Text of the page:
nected with our subject, are yet apposite upon Europe at this period enjoyed a short interval | the present occasion. of peace,-a kind of restless doze, a fatal and dis | The situation of the court of Petersburg is not turbed slumber, which rather exhausted than very well known in this country. recruited her strength. In England this period. The court of Petersburgh, like every other was known as that of the peace of Amiens, on court on the Continent, has long been divided
between two parties, almost equally powerful; are, in fact, the actual Ministry. They govern one of which most obstinately supports peace, the Prince at their pleasure, and according to a whilst the other is considered as having urged the narrow interest peculiarly their own, and indif. Emperor to war. The old Ministers of Catharine, ferently second or thwart the acknowledged adand their immediate pupils, were unanimous for ministration. Every thing, therefore, at the the prosecution of the war; and in the circum court of Petersburgh, has long passed into in. stances which immediately preceded the last trigue, and is directed or controled by these court campaign, their counsles were recommended by parties. Every thing, therefore, must partake of their evident necessity : the war, though yet the nature of its authors. The Princess N- , distant, was approaching the Russian borders, the acknowledged favourite of the - , it is and the imminent thunder already menaced unpleasing to us to speak these factinis at the the empire of the North : barrier after barrier head of this domestic cabal, and, from a state was giving way before the armies of France; the of temporary retreat, has now been recalled, and high road to Moscow was more than half finished. accompanied them into the neighbourhood Under these circumstances, and the direct over os the camp in Poland. In her jealousy of the tures of England, the Emperor Alexander was at influence of the Empress's niother, the Princess length aroused to the full peril of his situation. ||
N h as been the constant patroness of the The age and experience of his councillors, added French party. to the full evidence of the thing itself, gave au. Such is the present state of the politics of the thority to their arguments, and in despite of the court of Russia, and we will venture to pronounce artifices of the Empress's mother, the Emperor || that under the present circumstances, and the was moved, and the Russian armies marched, influence of the existing intrigues, the Emporor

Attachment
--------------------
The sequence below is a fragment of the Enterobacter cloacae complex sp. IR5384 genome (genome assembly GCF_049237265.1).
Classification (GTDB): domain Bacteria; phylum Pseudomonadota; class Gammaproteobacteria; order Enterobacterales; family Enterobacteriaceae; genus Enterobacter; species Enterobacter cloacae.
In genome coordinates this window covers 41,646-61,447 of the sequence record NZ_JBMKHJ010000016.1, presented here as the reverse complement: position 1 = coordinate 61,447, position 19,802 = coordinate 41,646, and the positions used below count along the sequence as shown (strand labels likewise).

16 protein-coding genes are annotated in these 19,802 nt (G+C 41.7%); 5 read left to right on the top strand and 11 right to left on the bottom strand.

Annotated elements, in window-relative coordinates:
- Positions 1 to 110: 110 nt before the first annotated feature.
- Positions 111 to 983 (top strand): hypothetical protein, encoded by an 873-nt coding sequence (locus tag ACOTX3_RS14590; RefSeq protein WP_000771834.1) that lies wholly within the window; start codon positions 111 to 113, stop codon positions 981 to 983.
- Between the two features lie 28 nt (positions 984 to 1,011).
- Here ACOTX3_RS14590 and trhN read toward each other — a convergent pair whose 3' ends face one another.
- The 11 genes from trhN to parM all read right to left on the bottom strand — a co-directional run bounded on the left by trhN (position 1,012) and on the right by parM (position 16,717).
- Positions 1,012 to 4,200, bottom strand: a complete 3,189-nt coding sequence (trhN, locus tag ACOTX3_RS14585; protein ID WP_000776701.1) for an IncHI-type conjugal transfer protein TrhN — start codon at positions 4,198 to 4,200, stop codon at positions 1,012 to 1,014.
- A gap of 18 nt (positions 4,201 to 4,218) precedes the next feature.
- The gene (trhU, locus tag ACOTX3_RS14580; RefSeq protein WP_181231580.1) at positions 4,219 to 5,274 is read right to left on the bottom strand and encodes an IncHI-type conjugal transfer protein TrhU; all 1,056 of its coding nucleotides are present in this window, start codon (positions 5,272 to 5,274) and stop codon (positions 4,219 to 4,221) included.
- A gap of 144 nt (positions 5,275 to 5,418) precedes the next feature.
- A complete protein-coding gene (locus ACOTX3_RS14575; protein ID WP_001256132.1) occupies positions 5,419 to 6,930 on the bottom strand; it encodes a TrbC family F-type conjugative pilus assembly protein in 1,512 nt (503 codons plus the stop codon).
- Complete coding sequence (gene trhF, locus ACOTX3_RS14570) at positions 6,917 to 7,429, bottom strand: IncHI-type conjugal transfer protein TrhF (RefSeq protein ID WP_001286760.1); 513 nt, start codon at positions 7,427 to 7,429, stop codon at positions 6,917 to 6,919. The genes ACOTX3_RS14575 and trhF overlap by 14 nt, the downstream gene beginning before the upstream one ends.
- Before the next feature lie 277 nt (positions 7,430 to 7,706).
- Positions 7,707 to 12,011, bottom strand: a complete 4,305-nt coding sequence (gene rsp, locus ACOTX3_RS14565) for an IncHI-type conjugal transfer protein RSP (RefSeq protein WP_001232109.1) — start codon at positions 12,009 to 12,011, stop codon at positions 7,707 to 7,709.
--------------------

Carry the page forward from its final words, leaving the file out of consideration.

The character of the Emperor Alexander, how. Il Alexander will soon be worked upon to conclude evar, we speak not in disrespect to this excellent a peace. Prince-is rather domestic, and suited to his age Our readers will pardon this digression. With and station, than composed of those extraordinary | respect to the Plate, we have only a few more virtues, and that ardent heroism, which is neces- || words to add. sary to meet the perils of the times; but which, || In order to celebrate this interesting introducas not in the common course of nature, it would | tion at Memel, the King of Prussia gave his comby injustice to expect as indispensible in the mands to a celebrated artist, at Berlin, to paint a characıer of a Prince. In the revolution of cen. picture of the interview, and to introduce all the turies, a state of things may doubiless arise, which illustrious characters who were present. The may require a Gustavils, or an Henry the Fourtb, most eminent painter stept forward on the occato ward off an exiraordinary peril, and save his sion, and it is a certain fact, that every one of country and the world. But, in the regular course the personages in this picture, sat personally for of things, the domestic virtue, moderation, and their several likenesses; and such was the esti simplicity of an Alexander, are perhaps of more mation in which it was holden on the Continent, real worth than the more splendid talents of either that a Print was instantly engraven from it by an Henry or Gustavus. The Emperor Alexander, BOLT, to which the Emperor of Russia, the therefore, if any credit may be given to the most King, Queen, and all the Prussian court, were respectable accounts, entered upon the present liberal subscribers. It only remains to be added, campaign with no inconsiderable disgust. He that the annexed Plate has been faithfully copied was already weary of a war which had proceeded from a Proof impression of BOLT's engraving. so little according to his expectation. In the The present Plate, therefore, may safely be pro. court of this Emperor, moreover, there is some- || nounced to contain the most acurate, and only thing of an interior cabinela kind of bed-cham WHOLE LENGTH likeness of these distinguished ber cabalwhich, without the ostentation of